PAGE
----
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The work-from-home economic benefits that return-to-office rules will destroy

More of us have been in paid work this past year than ever before. A big part of that is because more of us have been able to work from home than ever before.

The proportion of Australians in paid work climbed above 64% in May last year, and has stayed there since. At the same time, unemployment has hovered around a half-century low of 4%.

In April last year, female unemployment fell to what is almost certainly an all-time low of 3.3%.

It’s working from home – actually, working from anywhere – that has been the game-changer, as the most enduring change to the way we work to have come out of the pandemic.

The jump in working from home

Before the pandemic, in 2019, the share of the workforce who usually work at least partly from home was 25%. Three years on in 2022, it was 36%.


These numbers from the latest Household, Income and Labour Dynamics in Australia (HILDA) Survey show there’s also been a shift in who’s working from home.

Before the pandemic, a greater share of men than women worked from home. Now it’s a greater share of women.

Among both women and men, the biggest jump has been among parents with young children.

The proportion of mothers with children under five working at least partly from home has leapt from 31% to 43%.

The working-from-home rate for fathers with children under five has jumped from 29% to 39%.

Which workers, which jobs?

Before the pandemic, managers and professionals were the workers most likely to work from home. They still are, with up to 60% dialling in from the home office for at least part of their work week.

But it’s clerical and administrative workers – occupations that are about three-quarters female – who had the biggest jump in working from home. Their pre-pandemic rate of 18% has soared to 42%.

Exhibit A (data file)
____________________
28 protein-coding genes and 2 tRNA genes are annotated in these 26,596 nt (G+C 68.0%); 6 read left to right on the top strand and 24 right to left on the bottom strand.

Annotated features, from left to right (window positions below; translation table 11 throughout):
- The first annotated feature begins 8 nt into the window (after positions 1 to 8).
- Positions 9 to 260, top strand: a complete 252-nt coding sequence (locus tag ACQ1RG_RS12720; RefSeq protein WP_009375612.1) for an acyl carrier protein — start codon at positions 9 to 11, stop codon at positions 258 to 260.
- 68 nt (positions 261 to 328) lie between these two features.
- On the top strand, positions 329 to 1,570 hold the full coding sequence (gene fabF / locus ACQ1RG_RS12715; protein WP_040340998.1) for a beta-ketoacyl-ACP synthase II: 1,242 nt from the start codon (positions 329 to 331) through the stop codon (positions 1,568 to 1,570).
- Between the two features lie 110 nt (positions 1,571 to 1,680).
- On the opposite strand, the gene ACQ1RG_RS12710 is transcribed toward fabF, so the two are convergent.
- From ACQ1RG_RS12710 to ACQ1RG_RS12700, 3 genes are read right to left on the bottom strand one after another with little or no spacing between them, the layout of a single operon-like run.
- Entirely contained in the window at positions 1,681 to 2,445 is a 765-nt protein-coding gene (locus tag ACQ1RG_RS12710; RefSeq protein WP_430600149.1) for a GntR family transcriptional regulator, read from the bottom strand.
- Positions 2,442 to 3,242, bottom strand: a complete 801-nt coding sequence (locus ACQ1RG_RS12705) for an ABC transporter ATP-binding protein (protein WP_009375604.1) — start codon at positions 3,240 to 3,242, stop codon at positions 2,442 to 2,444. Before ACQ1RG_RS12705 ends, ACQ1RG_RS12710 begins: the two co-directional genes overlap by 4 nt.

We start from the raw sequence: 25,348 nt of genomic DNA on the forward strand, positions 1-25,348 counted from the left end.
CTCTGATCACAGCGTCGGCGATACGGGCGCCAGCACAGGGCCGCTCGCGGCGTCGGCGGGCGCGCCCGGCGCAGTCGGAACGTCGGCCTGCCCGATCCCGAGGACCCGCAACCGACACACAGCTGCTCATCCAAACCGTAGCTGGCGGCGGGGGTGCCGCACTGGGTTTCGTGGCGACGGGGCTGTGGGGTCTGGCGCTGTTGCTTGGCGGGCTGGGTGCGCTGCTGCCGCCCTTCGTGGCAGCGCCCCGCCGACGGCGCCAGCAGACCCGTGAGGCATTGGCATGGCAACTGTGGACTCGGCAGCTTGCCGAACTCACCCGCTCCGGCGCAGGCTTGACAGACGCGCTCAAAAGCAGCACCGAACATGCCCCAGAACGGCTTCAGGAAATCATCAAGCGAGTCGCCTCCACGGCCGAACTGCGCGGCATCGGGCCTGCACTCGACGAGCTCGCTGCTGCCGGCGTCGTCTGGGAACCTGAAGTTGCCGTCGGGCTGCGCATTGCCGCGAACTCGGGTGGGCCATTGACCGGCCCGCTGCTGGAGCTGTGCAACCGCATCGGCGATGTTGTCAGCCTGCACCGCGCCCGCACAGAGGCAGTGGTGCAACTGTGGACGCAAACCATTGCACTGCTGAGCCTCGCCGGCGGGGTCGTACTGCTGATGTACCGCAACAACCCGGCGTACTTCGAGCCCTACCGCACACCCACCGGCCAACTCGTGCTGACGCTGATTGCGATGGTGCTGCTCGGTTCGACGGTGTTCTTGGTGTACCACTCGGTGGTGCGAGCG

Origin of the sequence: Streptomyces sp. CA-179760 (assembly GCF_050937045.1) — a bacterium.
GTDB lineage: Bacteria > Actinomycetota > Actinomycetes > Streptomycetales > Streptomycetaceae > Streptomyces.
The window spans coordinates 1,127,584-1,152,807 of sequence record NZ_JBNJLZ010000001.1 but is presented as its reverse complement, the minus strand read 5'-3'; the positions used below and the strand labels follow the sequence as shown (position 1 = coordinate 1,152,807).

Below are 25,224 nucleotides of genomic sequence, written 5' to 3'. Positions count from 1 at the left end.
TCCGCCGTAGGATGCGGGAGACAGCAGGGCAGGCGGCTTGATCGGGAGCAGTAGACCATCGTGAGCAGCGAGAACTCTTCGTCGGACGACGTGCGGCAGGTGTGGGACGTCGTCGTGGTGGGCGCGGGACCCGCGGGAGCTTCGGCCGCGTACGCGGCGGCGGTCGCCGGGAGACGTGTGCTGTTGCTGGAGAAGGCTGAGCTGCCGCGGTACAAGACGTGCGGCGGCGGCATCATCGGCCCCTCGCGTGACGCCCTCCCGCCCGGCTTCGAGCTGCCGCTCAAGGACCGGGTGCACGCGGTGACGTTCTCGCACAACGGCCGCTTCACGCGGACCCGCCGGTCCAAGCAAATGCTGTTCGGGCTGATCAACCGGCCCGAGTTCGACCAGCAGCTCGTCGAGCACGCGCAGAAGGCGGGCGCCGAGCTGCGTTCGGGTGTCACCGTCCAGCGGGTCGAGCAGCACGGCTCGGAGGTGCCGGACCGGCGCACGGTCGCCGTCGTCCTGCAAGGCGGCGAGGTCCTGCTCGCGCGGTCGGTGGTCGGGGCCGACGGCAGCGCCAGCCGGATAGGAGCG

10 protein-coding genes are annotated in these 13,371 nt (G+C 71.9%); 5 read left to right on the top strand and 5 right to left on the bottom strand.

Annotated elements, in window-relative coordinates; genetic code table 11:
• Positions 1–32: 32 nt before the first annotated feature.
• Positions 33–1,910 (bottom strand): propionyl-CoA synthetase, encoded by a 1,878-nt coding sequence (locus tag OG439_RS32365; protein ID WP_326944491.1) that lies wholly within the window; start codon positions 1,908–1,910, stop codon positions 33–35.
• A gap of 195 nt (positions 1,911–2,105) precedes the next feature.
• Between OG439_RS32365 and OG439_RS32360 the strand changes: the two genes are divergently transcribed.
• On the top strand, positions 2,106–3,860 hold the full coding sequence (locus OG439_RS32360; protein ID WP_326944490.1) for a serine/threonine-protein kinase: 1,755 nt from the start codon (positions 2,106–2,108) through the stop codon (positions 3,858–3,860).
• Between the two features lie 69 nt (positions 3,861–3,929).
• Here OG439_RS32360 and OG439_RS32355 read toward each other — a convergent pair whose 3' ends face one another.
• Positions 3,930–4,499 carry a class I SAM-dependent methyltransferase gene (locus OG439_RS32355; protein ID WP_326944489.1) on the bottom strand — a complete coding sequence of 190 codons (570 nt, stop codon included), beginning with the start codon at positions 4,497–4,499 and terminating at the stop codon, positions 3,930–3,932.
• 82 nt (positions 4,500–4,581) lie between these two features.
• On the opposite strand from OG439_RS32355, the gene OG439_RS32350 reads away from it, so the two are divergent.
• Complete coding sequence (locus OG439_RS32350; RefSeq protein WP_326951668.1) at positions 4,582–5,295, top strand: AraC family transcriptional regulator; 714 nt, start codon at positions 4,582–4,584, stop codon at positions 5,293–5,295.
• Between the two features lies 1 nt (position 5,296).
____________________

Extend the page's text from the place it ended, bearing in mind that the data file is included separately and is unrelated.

In terms of industries, finance and insurance led the pack before the pandemic and still do, with rates doubling to 85%.

Working from home is now also the norm in information media and telecommunications (74%) and public administration and safety (72%).

In the traditionally male industry of construction, women’s working-from-home rates have soared from 34% to 45%.

It’s well above the men’s rate of 24%, which is largely unchanged.

While this reflects the different types of jobs that men and women do in construction, it also suggests working from home is a way to boost women’s involvement, even in this industry.

More workers, better-matched

The benefit of working from home for the economy has been fewer obstacles getting in the way of matching jobseekers to employers. Distance and location are no longer the deal-breakers they were.

Better job-matching means less unemployment, and the heightened prospect of finding a good job match encourages jobseekers who in earlier times might have given up.

In finance and insurance – the industry with the biggest and fastest-growing rate of working from home – the proportion of jobs that were vacant fell from 2.5% before the pandemic to just 1.7% by the end of 2023.

Return-to-office mandates would set us back

Making workers return to the office for jobs that can be effectively done from home would unravel the economic benefits that have been achieved.

Fewer people, especially women and parents with young children, would put themselves forward for work. The pool of skills that employers are looking for would shrink. And job-matching in the labour market becomes less efficient.

The result would be more Australians unemployed, and more Australians dropping out of the paid workforce, than if we had continued to embrace working from home.

Working from home still comes with challenges. Workers who are less visible in the office are more likely to be overlooked.

But it has a wider economic benefit we have a chance to hold on to.

The extraordinary transformation of our labour market means it shouldn’t be seen as a “favour” to workers, but as a favour to us all.

Source: The Conversation


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